Following parish service, he was employed in the Dept. of Community Medicine at St. Vincent’s Hospital when the proposal by Marilyn Hage to form arbias became a reality. The primary focus of arbias in the beginning was people who were homeless and suffering brain damage – the people who constantly fall through the gaps in the service networks. Ian was chair of the Victorian Advisory Committee to the Federal Minister for Social Welfare on Homelessness in the 1970s, and saw the introduction of the Homeless Persons Act.

Ian continued his involvement in arbias when he joined the Mission of St. James and St. John in West Melbourne as Associate Director. He was chair of VACRO for eight years and participated in numerous campaigns that influenced social policy at both the state and federal level.

In the second half of the 1980s he was appointed CEO of Baptist Community Care in Victoria. He resigned from arbias and VACRO to concentrate on new challenges. His active interests focused on the care of families and children, prison reform, the care of the elderly and the health and welfare of marginalised groups. In this period he served as chair of the Victorian, Australian and International Associations for the housing and services for older people. He retired from full time employment in the late 1990s.

Over the past nine years he has acted as a consultant to non-government and government health and welfare services in Victoria. At the same time Ian and his wife have become involved with an Indonesian ecumenical charity, serving small communities of marginalised people who are extremely poor, living in East Java and those suffering from natural disasters. They participate in meetings seeking reconciliation between people of all faiths throughout Indonesia.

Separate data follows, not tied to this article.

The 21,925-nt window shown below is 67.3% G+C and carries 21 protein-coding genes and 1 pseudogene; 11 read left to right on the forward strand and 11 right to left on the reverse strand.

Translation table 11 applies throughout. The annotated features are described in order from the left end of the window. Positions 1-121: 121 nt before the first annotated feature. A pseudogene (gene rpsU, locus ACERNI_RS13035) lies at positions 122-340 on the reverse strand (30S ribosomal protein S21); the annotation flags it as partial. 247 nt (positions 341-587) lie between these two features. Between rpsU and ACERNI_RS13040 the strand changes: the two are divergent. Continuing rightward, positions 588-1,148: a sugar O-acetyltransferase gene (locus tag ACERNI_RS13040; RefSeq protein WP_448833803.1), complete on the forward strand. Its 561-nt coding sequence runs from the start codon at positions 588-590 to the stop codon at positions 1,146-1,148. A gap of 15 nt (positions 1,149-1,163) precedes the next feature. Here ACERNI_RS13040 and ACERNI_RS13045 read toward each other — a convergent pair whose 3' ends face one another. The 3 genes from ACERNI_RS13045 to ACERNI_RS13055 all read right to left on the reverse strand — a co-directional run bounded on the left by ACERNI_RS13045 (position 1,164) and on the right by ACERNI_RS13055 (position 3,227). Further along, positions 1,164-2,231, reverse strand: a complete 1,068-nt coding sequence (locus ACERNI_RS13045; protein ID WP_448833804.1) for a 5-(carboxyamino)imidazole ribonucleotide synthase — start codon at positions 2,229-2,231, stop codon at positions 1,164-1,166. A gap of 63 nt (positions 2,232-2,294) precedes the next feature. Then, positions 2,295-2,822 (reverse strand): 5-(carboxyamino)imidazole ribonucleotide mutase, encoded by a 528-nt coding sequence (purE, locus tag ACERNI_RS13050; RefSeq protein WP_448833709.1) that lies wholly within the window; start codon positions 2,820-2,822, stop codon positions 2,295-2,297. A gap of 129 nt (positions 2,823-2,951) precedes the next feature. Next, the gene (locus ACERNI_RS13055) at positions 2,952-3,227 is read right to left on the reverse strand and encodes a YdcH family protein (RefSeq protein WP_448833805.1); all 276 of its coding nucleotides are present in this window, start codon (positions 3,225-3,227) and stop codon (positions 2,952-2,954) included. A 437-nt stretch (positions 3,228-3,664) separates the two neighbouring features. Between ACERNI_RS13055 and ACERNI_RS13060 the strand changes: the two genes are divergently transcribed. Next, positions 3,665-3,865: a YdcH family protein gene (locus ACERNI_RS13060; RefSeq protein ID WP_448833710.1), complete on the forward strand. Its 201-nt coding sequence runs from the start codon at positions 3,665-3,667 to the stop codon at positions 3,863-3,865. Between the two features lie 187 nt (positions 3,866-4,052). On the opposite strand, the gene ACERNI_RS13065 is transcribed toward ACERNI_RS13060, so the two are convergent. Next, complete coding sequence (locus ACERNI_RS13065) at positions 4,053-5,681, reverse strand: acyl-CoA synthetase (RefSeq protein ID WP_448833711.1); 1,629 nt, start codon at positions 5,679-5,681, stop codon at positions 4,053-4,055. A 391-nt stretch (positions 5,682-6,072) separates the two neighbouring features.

Paxton House was named in recognition of his role as inaugural chair.

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Kaye & Bruce Pringle

Kaye and Bruce began their long relationship with arbias in August 1992 when they purchased 226 Gertrude Street, Fitzroy, and altered the building to suit the specific requirements of arbias. Due to expansion, further renovations became necessary and these were carried out in 1994. By the year 2000, arbias had once again outgrown the building, so 183 Gertrude Street was purchased and altered to suit.

The owner/tenant relationship proved to be most harmonious, and both Kaye and Bruce derived pleasure from their fifteen year involvement with arbias, stating that this had been greatly enhanced by the excellent relationships they enjoyed with arbias management and staff.

Ms Margaret Hamilton, AO

Margaret has had over forty year involvement in the alcohol and drug sector; initially as a social worker responding to people who, among other problems, had significant brain injury as a result of alcohol use and who were often homeless and socially isolated.

Other roles have included programme development and evaluation together with research and roles in education and training including the ten years she spent as coordinator of Alcohol & Drug Education for Medical Students at Melbourne University before being appointed founding Director of Turning Point Alcohol and Drug Centre which established clinical, research, education and training programmes and policy capacity.

In the early days of arbias Margaret was involved in supporting senior staff and others through advocacy, mentorship and service linkages. She has been especially concerned for those who are faced with multiple problems including, most recently, as the Chair of the Multiple and Complex Needs Panel in Victoria working with others toward ensuring that people with acquired brain injury, together with other problems, were appropriately cared for.

Margaret continues on the Australian National Council on Drugs and the Prime Ministers Council on Homelessness. She is Vice President of the Cancer Council Victoria and is also on the Board of VicHealth.

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Ms Jelena Popovic

Mr Greg Whelan

Mr Peter Tierney

Mr Martin Jackson